Lucie Brosseau said people should do their own research before getting treatment at a spa.
"The industry is pretty new," Brosseau, president of Alliance Spas Relais Sante, told the Canadian Press on Saturday.
"We've been putting an emphasis on quality."
The Quebec group recently launched a set of standards to make sure the consumer "would get the appropriate treatment," but the certification is optional, she said.
That puts the onus on the consumer to ensure they are getting safe treatment from someone who is properly trained.
The warning comes following the death of Chantal Lavigne, 35, who was one of about 10 people taking part in a lengthy detoxification session at a Quebec spa on Friday.
Participants were wrapped in mud and cellophane as part of the treatment at a farmhouse in the small town of Durham-Sud, about 100 kilometres from Montreal.
Quebec provincial police spokesman Daniel Thibodeau said Lavigne and another woman were rushed to hospital in nearby Drummondville.
"One was in critical condition when we found her, the other was suffering from serious vomiting," Thibodeau said.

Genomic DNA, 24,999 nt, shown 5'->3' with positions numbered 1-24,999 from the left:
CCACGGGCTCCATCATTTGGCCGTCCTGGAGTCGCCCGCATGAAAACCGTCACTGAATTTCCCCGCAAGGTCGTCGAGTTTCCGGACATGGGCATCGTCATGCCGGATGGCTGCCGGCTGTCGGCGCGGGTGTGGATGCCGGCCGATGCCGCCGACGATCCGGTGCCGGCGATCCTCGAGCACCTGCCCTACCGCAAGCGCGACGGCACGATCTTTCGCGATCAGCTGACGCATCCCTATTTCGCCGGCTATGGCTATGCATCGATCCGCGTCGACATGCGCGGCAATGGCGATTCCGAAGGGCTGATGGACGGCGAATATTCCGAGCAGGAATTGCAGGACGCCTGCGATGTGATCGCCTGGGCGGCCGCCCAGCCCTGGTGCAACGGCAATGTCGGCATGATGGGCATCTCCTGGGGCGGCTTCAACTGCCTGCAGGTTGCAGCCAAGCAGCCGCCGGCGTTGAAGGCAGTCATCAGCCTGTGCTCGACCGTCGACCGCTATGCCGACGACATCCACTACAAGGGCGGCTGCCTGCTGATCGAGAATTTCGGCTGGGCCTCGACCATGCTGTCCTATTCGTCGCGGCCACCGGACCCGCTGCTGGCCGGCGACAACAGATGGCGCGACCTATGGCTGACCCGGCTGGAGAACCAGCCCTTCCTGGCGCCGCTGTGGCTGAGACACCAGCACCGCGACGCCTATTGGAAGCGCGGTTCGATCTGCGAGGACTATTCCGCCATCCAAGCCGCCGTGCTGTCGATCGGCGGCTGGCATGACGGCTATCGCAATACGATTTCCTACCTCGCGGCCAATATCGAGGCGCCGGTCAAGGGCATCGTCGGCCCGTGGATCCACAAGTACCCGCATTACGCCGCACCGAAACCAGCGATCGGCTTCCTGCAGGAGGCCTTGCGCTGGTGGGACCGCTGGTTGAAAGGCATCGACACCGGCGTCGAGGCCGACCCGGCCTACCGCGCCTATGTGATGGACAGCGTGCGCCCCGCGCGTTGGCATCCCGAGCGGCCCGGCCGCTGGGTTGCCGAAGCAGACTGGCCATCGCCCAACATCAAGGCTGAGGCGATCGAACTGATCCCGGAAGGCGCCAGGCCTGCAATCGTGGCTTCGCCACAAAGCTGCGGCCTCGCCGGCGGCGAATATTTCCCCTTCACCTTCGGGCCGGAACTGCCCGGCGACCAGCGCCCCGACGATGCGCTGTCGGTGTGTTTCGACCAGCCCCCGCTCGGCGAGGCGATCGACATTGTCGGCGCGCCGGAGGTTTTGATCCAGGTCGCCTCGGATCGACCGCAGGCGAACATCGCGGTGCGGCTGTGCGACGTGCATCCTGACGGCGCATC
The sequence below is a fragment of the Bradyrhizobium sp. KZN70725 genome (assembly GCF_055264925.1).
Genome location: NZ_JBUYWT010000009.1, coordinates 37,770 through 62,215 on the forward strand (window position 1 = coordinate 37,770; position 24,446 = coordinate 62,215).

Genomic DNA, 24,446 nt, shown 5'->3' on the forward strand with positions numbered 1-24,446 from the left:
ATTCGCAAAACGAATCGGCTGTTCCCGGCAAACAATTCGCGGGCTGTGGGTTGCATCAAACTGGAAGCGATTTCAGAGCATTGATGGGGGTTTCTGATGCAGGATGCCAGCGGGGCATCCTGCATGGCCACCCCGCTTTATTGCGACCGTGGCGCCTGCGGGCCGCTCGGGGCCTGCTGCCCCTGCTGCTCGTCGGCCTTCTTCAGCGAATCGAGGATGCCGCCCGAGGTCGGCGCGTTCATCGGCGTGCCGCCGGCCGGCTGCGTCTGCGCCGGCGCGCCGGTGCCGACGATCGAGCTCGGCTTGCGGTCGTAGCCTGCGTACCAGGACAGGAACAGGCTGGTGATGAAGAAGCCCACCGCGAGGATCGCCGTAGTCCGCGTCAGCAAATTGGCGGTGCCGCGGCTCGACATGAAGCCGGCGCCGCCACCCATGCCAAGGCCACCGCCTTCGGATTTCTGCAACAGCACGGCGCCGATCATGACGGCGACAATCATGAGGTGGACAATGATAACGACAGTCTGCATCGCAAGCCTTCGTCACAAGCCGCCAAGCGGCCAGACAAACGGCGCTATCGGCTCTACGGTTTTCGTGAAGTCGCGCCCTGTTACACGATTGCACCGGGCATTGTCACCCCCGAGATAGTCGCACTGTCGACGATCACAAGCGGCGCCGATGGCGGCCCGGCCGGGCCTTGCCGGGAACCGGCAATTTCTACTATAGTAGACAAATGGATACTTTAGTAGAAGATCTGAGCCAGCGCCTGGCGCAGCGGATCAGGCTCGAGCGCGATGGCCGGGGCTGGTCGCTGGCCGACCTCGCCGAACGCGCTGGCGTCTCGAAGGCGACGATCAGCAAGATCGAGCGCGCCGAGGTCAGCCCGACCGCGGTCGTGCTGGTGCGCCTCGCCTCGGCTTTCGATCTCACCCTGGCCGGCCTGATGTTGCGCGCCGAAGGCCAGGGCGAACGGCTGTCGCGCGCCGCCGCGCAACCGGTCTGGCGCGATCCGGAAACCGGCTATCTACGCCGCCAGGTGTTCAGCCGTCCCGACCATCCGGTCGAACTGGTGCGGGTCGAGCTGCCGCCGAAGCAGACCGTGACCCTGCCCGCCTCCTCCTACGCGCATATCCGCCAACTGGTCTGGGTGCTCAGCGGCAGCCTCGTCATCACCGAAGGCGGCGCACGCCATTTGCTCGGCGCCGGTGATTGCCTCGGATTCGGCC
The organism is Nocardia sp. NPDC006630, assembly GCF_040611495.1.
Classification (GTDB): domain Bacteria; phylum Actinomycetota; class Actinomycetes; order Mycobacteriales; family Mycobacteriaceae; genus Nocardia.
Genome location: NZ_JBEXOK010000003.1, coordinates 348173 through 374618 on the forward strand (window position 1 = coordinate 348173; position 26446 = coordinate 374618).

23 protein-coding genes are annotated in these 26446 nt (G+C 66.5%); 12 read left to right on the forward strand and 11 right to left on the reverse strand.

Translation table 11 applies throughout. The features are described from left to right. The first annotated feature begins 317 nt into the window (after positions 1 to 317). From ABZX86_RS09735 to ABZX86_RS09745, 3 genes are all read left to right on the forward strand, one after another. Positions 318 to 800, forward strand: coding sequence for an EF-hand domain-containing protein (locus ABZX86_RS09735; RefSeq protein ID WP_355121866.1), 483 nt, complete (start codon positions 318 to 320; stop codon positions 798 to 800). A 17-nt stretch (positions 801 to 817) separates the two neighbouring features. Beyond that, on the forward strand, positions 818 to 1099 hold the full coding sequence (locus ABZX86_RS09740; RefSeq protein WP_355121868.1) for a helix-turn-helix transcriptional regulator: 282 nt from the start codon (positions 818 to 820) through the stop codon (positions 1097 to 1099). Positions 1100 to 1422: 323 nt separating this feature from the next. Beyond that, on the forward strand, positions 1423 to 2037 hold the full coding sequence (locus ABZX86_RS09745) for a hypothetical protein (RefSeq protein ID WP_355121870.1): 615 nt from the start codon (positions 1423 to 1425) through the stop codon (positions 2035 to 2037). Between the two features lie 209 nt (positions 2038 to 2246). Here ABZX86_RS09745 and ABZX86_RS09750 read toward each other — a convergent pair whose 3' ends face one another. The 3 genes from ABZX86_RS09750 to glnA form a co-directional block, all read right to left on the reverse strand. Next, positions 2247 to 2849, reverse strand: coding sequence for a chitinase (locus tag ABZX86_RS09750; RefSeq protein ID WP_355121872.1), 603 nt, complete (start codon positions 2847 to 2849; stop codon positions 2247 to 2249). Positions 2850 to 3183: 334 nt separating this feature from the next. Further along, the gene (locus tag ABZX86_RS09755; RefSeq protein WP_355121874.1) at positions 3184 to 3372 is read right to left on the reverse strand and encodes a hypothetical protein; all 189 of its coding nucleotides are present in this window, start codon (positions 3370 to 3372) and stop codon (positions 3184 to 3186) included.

Lavigne died Friday afternoon, while the other woman was in stable condition Saturday.
Police are trying to determine if negligence or criminal conduct was involved.
The spa, called the Reine de la Paix, specializes in Reiki therapy, and offers energy therapy, massage, and natural products, according to an online listing.
The woman who runs it, Daiva Goulet, could not be reached for comment Saturday afternoon.
Regardless of the investigation's outcome, the incident has prompted questions about the lack of regulation in the spa industry.
There is no national system of standards or regulations for spas, according to the industry group Leading Spas of Canada.
"Many provinces have little or no licensing for spa practitioners...," states the organization's website.
"Schools do not have equivalent educational programs and/or requirements for graduation."
Like the Quebec group, Leading Spas of Canada offers its own quality assurance program to ensure member spas meet certain standards.
Meanwhile, the spa industry continues to grow, with clients seeking out an increasing variety of treatments.
Between 1996 to 2006, the number of spas jumped by 329 per cent in Canada.
There were over 2,300 spa locations in Canada in 2006, according to a report by PKF Consulting, a hospitality and tourism advising firm.
The Quebec spa isn't the only one that has been the subject of recent attention.
Earlier this month, a Vancouver Island spa was ordered by the local health authority to stop offering a popular pedicure procedure involving nibbling fish.